- Chasing Glenn Beck - We, the Sheeple....
Friday, July 20, 2012
Thursday, July 19, 2012
It would be one thing if this group were pushing for long-term debt reduction and short-term economic relief. The centerpiece of President Obama's economic plan is the American Jobs Act, which calls for hundreds of billions in new stimulus, to jumpstart the economy. This would necessarily add to the deficit, but the gains from employing people—1 million additional workers, over the next year—would more than make up for the additional debt. Different sides might disagree about the best way to accomplish the long-term goal of reducing the debt, but focusing on short-term economic improvement is clearly the right thing to do.
Instead, these self-styled masters of consensus are entirely focused on reducing the deficit now. In the current economic environment—where demand is still lagging—this is a guarantee of disaster.
Read more here : The Beltway's Destructive Obsession with the Deficit
Monday, May 21, 2012
So here’s one of those pesky questions of legal consistency the U.S. Supreme Court is supposed to sort out regularly: Can the Obama Administration get a lawsuit quashed on, essentially, lack of standing due to lack of harm grounds, after getting enjoined from putting the NDAA indefinite detention provisions in effect for esentially the same assertion? What’s the catch you say? Well the federal judge who ruled on the NDAA case specifically cited the plaintiffs fears of indefinite detention as probable cause for success on the merits, and enjoined the NDAA until the action could proceed and be completed. Given that this action before the Supreme Court is essentially on the same question – albeit under a different piece of federal legislation – will they respect the District Court’s precedent, or will they throw more turmoil into the air to try and acquiesce to the Surveillance State?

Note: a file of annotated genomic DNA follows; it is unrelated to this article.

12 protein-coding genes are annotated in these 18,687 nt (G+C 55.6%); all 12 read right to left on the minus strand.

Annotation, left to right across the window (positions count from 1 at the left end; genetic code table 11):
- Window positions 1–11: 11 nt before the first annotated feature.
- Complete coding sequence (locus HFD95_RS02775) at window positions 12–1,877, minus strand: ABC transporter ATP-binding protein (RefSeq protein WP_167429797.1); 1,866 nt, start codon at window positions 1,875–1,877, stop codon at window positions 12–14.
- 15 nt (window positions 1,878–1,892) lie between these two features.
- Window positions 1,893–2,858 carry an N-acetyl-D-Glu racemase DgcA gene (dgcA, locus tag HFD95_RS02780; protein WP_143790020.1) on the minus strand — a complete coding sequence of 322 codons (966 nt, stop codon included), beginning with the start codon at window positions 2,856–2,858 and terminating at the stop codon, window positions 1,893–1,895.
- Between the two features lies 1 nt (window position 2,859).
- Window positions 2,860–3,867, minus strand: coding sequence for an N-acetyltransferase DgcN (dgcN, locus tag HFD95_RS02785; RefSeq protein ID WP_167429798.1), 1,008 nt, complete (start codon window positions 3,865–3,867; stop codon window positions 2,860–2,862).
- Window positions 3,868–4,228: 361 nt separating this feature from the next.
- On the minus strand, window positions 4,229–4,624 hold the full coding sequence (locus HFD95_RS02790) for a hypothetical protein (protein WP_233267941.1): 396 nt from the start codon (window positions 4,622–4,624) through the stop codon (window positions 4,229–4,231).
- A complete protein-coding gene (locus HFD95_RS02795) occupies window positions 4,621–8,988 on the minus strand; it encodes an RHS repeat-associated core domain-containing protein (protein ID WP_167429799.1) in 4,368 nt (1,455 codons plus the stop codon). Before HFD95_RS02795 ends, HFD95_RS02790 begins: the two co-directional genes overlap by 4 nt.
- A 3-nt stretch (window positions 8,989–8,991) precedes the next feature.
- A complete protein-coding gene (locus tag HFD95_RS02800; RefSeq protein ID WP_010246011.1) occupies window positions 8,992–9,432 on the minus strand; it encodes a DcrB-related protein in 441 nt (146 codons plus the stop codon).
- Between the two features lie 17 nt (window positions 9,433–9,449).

Seems to me the NDAA injunction gives the Supreme’s an out to let the surveillance lawsuit proceed – if they have the stones to tell the DoJ enough’s enough.
In support of their motion, Plaintiffs assert that § 1021 already has impacted their associational and expressive activities–and would continue to impact them, and that § 1021 is vague to such an extent that it provokes fear that certain of their associational and expressive activities could subject them to indefinite or prolonged military detention.
Thursday, May 17, 2012
You see, as I mentioned in my last post, this blog was recently deleted from a blog roll. Never mind the fact that its presence on that site was specifically requested well over two years ago. The online community specialist managing the page (at the time) was eager to list it, glad for my input and seemed grateful for my participation. I always thought it was a rather arbitrary list, but it seemed like a work in progress and names were being added, not subtracted (at first). Recently and without warning, that inexplicably changed. Care to guess why?
I used the "n" word:
nipple.Read more at The Dinoia Family.
Saturday, March 10, 2012
Tonight the world is a sadder place. My friend and former dorm mate Bruce (seen above in a poster that was done during the height of his chemo) is slowly and surely loosing his battle with melanoma. He fought the good fight, but his time among us here on Earth is now drawing to a close. He leaves behind a wife and two daughters. Raised a Reformed Jew, I have no doubt that God will soon welcome him home with that simple and powerful greeting "well done, good and faithful servant."
Wednesday, February 8, 2012
Fifth: We need to make opportunity, not equality of results, our focus. That means supporting school choice, requiring job training for unemployment-benefit recipients, promoting English immersion and ending government subsidization of ever more expensive college tuition.